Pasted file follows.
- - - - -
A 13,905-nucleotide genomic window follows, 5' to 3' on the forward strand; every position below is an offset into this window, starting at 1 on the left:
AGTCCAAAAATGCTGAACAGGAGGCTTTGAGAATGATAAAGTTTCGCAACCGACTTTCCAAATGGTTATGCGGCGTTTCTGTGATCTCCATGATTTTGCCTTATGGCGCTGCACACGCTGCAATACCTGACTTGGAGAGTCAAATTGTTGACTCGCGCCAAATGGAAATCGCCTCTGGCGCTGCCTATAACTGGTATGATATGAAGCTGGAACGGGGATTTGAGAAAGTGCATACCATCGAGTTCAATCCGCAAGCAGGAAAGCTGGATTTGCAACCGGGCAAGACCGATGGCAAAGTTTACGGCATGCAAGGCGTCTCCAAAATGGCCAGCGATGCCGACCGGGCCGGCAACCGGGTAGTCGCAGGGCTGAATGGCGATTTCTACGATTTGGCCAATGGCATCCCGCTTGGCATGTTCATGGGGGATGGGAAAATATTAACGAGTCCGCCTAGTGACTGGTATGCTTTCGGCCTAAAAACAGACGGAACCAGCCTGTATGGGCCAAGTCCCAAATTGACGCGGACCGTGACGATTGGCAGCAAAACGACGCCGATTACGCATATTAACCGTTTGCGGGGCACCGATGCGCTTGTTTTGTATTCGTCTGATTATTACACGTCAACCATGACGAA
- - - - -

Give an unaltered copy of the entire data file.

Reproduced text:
A 13,905-nucleotide genomic window follows, 5' to 3' on the forward strand; every position below is an offset into this window, starting at 1 on the left:
AGTCCAAAAATGCTGAACAGGAGGCTTTGAGAATGATAAAGTTTCGCAACCGACTTTCCAAATGGTTATGCGGCGTTTCTGTGATCTCCATGATTTTGCCTTATGGCGCTGCACACGCTGCAATACCTGACTTGGAGAGTCAAATTGTTGACTCGCGCCAAATGGAAATCGCCTCTGGCGCTGCCTATAACTGGTATGATATGAAGCTGGAACGGGGATTTGAGAAAGTGCATACCATCGAGTTCAATCCGCAAGCAGGAAAGCTGGATTTGCAACCGGGCAAGACCGATGGCAAAGTTTACGGCATGCAAGGCGTCTCCAAAATGGCCAGCGATGCCGACCGGGCCGGCAACCGGGTAGTCGCAGGGCTGAATGGCGATTTCTACGATTTGGCCAATGGCATCCCGCTTGGCATGTTCATGGGGGATGGGAAAATATTAACGAGTCCGCCTAGTGACTGGTATGCTTTCGGCCTAAAAACAGACGGAACCAGCCTGTATGGGCCAAGTCCCAAATTGACGCGGACCGTGACGATTGGCAGCAAAACGACGCCGATTACGCATATTAACCGTTTGCGGGGCACCGATGCGCTTGTTTTGTATTCGTCTGATTATTACACGTCAACCATGACGAA